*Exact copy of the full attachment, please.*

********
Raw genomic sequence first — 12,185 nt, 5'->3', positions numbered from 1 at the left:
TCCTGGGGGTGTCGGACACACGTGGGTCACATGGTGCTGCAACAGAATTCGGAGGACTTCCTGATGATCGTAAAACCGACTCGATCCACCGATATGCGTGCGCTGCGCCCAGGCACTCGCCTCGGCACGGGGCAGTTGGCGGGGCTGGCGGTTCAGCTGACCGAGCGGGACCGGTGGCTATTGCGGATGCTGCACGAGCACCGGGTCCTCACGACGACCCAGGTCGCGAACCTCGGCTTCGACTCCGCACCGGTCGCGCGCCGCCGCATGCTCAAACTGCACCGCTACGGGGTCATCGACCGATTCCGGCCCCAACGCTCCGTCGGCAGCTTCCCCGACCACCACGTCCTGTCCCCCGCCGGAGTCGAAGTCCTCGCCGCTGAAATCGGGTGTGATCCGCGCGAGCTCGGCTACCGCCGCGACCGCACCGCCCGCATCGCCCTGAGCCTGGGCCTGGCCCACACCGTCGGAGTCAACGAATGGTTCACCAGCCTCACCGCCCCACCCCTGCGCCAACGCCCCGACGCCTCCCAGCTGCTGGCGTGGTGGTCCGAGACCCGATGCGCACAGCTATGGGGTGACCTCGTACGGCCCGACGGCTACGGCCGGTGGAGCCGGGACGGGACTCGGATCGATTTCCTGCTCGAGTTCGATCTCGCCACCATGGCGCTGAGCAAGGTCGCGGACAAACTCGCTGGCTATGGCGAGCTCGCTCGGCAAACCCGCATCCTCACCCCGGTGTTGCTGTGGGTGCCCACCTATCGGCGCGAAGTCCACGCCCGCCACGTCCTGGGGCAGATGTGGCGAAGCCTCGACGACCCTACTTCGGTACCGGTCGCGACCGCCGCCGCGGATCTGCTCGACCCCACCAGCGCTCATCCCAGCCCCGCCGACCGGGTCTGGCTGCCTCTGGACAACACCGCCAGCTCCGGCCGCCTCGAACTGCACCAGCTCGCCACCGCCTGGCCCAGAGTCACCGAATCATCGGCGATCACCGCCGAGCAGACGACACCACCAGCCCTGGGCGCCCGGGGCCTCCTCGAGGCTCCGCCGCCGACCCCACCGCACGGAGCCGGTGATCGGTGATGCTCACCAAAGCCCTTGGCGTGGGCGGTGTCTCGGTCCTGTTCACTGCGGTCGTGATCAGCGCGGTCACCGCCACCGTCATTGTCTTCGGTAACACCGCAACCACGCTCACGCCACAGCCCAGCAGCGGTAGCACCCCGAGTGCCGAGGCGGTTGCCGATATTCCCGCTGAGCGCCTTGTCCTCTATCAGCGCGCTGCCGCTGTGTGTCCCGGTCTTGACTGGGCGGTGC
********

Raw genomic sequence first — 12,185 nt, 5'->3', positions numbered from 1 at the left:
TCCTGGGGGTGTCGGACACACGTGGGTCACATGGTGCTGCAACAGAATTCGGAGGACTTCCTGATGATCGTAAAACCGACTCGATCCACCGATATGCGTGCGCTGCGCCCAGGCACTCGCCTCGGCACGGGGCAGTTGGCGGGGCTGGCGGTTCAGCTGACCGAGCGGGACCGGTGGCTATTGCGGATGCTGCACGAGCACCGGGTCCTCACGACGACCCAGGTCGCGAACCTCGGCTTCGACTCCGCACCGGTCGCGCGCCGCCGCATGCTCAAACTGCACCGCTACGGGGTCATCGACCGATTCCGGCCCCAACGCTCCGTCGGCAGCTTCCCCGACCACCACGTCCTGTCCCCCGCCGGAGTCGAAGTCCTCGCCGCTGAAATCGGGTGTGATCCGCGCGAGCTCGGCTACCGCCGCGACCGCACCGCCCGCATCGCCCTGAGCCTGGGCCTGGCCCACACCGTCGGAGTCAACGAATGGTTCACCAGCCTCACCGCCCCACCCCTGCGCCAACGCCCCGACGCCTCCCAGCTGCTGGCGTGGTGGTCCGAGACCCGATGCGCACAGCTATGGGGTGACCTCGTACGGCCCGACGGCTACGGCCGGTGGAGCCGGGACGGGACTCGGATCGATTTCCTGCTCGAGTTCGATCTCGCCACCATGGCGCTGAGCAAGGTCGCGGACAAACTCGCTGGCTATGGCGAGCTCGCTCGGCAAACCCGCATCCTCACCCCGGTGTTGCTGTGGGTGCCCACCTATCGGCGCGAAGTCCACGCCCGCCACGTCCTGGGGCAGATGTGGCGAAGCCTCGACGACCCTACTTCGGTACCGGTCGCGACCGCCGCCGCGGATCTGCTCGACCCCACCAGCGCTCATCCCAGCCCCGCCGACCGGGTCTGGCTGCCTCTGGACAACACCGCCAGCTCCGGCCGCCTCGAACTGCACCAGCTCGCCACCGCCTGGCCCAGAGTCACCGAATCATCGGCGATCACCGCCGAGCAGACGACACCACCAGCCCTGGGCGCCCGGGGCCTCCTCGAGGCTCCGCCGCCGACCCCACCGCACGGAGCCGGTGATCGGTGATGCTCACCAAAGCCCTTGGCGTGGGCGGTGTCTCGGTCCTGTTCACTGCGGTCGTGATCAGCGCGGTCACCGCCACCGTCATTGTCTTCGGTAACACCGCAACCACGCTCACGCCACAGCCCAGCAGCGGTAGCACCCCGAGTGCCGAGGCGGTTGCCGATATTCCCGCTGAGCGCCTTGTCCTCTATCAGCGCGCTGCCGCTGTGTGTCCCGGTCTTGACTGGGCGGTGC